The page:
### A Physicist's Take on the M-Door Monty Haul Problem

The M-door Monty Haul Problem is very simply stated. You are a contestant of a game show in which a collection of M closed doors is present on the set. Unobserved by you, one door has an expensive car behind it and the others doors have goats behind them. Neither the car nor the goats are switched between doors or replaced with a different prize at any time. To start, you pick a door and then host Monty Haul opens one of the doors (not the one you picked, of course) to reveal the goat behind it. You then alternate between choosing to switch or not the door you have picked and Monty Haul opening doors to reveal the goats behind them. Once you are down to only two doors, you have one final chance to switch doors and then Monty Haul reveals the prize behind your picked door.

It turns out that my previous proof of the optimal strategy for the M-door Monty Haul problem has a few errors in it. The most important was an assumption that switching doors on any round other than the final two-door round hurt one's chances of winnings. This must be false. To see this, let's suppose that at the start of the game you've picked door #1. Suppose also that, after making a series of switches or non-switches, you switch back to door #1. Can it really be said that your odds of winning the car are now lower than if you had never switched from door #1 at all?

In physical terms, this property is called the Markovian Postulate:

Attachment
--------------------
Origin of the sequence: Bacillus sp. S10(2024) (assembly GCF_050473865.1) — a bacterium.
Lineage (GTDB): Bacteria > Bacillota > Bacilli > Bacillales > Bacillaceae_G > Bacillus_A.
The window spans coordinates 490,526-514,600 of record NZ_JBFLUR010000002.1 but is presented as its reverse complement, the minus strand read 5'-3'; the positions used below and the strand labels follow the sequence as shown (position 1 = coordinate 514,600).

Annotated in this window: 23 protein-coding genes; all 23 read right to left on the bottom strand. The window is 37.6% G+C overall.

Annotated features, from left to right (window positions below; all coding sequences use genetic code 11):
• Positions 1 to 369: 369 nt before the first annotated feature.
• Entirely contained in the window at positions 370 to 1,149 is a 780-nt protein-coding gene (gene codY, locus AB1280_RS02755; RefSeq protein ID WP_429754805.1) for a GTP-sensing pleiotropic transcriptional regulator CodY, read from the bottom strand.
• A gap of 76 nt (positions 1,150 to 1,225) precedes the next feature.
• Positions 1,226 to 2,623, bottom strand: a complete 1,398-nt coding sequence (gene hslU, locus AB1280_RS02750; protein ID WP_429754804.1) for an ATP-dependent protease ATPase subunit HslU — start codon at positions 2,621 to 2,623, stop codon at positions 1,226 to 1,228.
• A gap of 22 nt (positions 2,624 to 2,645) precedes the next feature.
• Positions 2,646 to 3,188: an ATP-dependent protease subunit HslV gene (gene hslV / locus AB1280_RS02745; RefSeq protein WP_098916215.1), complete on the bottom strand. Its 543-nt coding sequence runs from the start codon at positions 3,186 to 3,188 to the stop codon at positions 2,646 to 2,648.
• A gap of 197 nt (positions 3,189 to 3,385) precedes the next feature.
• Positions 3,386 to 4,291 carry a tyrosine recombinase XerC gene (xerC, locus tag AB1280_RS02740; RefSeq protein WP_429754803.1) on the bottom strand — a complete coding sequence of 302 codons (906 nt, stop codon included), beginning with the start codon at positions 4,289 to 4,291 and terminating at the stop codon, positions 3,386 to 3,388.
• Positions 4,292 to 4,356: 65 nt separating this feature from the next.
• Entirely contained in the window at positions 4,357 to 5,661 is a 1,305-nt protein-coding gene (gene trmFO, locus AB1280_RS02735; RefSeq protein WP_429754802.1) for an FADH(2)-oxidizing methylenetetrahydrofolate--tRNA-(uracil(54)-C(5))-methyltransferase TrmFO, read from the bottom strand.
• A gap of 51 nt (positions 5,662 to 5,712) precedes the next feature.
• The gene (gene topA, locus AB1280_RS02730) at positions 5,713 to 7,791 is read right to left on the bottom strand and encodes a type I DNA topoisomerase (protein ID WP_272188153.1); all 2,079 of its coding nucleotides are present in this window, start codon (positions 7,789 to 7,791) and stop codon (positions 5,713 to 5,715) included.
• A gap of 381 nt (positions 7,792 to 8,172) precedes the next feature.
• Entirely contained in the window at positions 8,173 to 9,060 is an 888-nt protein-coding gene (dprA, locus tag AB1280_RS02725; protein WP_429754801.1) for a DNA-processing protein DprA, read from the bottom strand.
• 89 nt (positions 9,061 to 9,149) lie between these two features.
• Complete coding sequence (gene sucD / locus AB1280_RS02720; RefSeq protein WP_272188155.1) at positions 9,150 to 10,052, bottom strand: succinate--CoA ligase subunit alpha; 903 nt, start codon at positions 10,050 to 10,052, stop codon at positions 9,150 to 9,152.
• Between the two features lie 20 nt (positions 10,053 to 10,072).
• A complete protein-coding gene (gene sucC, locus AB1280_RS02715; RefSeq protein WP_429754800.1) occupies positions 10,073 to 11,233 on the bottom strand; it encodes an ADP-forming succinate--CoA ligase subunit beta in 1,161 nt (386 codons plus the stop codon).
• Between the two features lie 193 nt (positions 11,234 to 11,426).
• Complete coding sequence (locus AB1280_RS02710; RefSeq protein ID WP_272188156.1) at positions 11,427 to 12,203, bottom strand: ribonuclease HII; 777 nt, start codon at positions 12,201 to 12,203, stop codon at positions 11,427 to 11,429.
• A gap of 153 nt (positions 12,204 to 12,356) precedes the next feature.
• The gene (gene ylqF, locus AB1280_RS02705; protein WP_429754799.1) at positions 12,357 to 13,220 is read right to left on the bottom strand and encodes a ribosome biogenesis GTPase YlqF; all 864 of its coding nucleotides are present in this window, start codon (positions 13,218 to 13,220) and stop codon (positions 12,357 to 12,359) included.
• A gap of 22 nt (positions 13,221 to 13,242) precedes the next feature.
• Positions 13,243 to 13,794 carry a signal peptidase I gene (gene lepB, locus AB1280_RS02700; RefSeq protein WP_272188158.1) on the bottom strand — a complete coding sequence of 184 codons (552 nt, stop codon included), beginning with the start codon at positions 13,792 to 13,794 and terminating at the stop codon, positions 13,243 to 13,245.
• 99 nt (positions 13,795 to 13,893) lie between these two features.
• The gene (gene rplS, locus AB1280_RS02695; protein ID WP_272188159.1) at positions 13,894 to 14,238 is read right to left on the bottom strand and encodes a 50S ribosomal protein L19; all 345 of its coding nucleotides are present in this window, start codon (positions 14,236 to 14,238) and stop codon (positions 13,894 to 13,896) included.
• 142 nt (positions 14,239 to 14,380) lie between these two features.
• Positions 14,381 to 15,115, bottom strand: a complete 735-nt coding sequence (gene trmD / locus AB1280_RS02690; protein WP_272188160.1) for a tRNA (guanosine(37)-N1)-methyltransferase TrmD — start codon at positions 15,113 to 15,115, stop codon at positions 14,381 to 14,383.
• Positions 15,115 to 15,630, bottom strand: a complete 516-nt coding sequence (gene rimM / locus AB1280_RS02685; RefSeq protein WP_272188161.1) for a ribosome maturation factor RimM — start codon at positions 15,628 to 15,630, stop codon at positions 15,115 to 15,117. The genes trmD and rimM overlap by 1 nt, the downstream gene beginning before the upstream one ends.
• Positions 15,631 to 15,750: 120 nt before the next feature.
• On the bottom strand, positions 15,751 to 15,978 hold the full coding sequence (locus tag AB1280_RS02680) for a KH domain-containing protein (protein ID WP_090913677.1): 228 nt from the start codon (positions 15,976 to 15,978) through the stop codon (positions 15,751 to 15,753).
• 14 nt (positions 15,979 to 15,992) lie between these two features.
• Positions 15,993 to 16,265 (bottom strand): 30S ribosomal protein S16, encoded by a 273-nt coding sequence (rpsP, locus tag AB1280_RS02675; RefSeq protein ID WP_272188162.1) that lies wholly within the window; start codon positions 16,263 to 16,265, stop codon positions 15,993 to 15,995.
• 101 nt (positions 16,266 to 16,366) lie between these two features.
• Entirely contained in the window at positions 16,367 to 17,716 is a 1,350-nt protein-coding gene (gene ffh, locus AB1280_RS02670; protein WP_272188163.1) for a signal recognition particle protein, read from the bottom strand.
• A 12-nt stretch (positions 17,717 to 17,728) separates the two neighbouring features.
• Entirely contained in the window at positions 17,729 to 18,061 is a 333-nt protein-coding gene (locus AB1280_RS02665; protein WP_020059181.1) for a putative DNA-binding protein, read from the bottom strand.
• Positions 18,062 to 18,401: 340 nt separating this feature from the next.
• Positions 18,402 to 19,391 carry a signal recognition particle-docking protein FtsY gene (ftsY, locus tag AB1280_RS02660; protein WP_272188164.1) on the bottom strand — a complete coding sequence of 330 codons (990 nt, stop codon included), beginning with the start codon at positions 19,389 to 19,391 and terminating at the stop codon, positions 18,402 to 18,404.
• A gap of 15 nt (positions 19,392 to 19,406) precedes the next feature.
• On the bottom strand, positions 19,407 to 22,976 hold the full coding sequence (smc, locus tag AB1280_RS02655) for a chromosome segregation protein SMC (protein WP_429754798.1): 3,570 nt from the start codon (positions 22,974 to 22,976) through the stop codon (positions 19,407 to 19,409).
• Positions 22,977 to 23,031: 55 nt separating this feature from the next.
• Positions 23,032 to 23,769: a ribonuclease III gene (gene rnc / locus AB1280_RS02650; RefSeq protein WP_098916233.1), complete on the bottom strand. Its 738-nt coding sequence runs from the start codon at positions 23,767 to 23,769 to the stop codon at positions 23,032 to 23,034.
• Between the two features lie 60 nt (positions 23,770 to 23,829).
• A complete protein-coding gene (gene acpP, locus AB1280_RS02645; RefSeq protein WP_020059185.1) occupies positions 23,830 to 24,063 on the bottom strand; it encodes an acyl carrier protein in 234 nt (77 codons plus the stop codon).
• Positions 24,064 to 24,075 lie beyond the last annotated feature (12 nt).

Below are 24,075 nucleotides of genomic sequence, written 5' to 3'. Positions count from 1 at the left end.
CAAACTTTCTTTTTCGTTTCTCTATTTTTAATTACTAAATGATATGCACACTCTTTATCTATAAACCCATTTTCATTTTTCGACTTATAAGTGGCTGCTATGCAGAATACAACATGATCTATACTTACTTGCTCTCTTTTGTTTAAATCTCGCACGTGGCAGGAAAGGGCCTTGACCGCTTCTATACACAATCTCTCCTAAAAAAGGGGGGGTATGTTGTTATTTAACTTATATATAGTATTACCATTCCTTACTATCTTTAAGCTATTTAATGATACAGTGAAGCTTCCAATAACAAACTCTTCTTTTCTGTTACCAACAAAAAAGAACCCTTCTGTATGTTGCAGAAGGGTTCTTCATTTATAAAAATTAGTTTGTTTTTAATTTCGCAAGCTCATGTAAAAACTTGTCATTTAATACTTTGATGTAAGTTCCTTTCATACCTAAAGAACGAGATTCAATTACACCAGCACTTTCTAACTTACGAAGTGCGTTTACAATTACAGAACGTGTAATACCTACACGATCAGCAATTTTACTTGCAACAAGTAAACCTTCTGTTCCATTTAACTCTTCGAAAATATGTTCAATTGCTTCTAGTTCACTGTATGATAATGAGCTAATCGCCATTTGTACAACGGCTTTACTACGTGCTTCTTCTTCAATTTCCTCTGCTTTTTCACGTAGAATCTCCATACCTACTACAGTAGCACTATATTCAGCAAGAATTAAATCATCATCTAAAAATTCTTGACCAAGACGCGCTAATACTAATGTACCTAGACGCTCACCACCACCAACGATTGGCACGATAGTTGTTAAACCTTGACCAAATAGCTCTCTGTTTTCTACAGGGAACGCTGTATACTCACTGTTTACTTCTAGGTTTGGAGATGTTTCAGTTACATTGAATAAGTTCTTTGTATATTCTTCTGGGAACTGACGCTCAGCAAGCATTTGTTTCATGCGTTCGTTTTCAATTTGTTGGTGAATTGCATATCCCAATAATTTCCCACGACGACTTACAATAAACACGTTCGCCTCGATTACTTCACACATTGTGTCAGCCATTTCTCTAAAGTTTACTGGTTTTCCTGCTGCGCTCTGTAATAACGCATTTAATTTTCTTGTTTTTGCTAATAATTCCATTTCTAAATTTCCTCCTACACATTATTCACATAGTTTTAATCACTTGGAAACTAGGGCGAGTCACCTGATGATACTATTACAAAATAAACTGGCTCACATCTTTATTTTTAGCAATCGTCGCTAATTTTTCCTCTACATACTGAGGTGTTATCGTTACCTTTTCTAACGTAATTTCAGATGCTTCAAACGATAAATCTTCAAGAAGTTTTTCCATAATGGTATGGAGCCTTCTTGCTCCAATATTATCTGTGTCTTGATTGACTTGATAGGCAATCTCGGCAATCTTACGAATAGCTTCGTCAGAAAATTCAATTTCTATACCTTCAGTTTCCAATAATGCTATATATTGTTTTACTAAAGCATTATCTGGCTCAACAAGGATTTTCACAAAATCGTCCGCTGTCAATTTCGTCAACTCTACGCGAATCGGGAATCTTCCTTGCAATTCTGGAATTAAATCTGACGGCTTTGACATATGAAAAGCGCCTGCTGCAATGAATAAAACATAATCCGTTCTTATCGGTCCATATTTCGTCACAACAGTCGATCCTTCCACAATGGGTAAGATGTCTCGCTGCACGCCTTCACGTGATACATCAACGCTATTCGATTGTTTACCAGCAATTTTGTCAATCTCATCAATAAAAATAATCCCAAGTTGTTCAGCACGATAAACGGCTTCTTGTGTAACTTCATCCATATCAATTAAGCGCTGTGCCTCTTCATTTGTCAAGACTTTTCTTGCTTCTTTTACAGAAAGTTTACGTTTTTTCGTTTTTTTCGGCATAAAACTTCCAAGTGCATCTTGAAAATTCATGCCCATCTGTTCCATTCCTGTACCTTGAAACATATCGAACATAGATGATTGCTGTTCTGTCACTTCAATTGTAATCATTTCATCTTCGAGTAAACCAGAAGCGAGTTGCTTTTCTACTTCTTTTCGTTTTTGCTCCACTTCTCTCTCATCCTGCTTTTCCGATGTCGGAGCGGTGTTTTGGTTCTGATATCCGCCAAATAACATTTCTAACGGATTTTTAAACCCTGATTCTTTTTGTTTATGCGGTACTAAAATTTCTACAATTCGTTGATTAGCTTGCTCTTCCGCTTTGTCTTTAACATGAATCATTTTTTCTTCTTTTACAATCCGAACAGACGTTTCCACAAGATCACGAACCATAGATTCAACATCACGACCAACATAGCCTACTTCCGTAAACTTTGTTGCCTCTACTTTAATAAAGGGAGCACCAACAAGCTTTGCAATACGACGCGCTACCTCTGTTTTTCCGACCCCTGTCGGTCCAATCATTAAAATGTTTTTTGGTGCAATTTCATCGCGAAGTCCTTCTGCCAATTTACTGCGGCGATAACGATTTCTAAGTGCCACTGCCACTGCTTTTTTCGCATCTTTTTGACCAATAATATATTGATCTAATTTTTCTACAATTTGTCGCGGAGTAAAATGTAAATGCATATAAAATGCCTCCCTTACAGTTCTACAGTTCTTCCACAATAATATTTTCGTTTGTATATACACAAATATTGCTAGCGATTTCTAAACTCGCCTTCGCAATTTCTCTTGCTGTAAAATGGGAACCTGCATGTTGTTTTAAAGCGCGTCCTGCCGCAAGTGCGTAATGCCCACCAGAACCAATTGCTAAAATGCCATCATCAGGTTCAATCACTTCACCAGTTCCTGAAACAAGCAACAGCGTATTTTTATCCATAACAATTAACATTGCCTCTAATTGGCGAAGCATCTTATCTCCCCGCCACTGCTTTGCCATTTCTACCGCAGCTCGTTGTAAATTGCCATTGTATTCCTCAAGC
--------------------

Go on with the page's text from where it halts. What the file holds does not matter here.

In the M-Door Monty Haul problem, the probability of winning the car by making no switches at all except for one final switch in the two-door round is (M-1)/M. So this must be the probability of winning the car by switching doors in the final round, regardless or whether or not you switch or not on any previous round. So the optimal strategy is simple: switch doors in the two-door round.

It turns out that my previous proof of the optimal strategy for the M-door Monty Haul problem has a few errors in it. The most important was an assumption that switching doors on any round other than the final two-door round hurt one's chances of winnings. This must be false. To see this, let's suppose that at the start of the game you've picked door #1. Suppose also that, after making a series of switches or non-switches, you switch back to door #1. Can it really be said that your odds of winning the car are now lower than if you had never switched from door #1 at all?

In physical terms, this property is called the Markovian Postulate:

If K is any observational state and T is a trial whose preparation stage invariably ends with the system in the state K, then T is statistically regular. (O. Penrose, "Foundations of Statistical Mechanics", p.34)In particular, suppose you go into the two-door round having picked a certain door and with a certain other door remaining (call them #1 and #2). You can think of this as one long trial T which invariably end with you having picked door #1 with door #2 remaining at the end of a preparation stage of a certain length. The Markovian Postulate says that your probability of winning the car at this point will only depend upon whether or not you switch in this final two-door round, regardless of the past history of switches or non-switches in the previous rounds.

In the M-Door Monty Haul problem, the probability of winning the car by making no switches at all except for one final switch in the two-door round is (M-1)/M. So this must be the probability of winning the car by switching doors in the final round, regardless or whether or not you switch or not on any previous round. So the optimal strategy is simple: switch doors in the two-door round.

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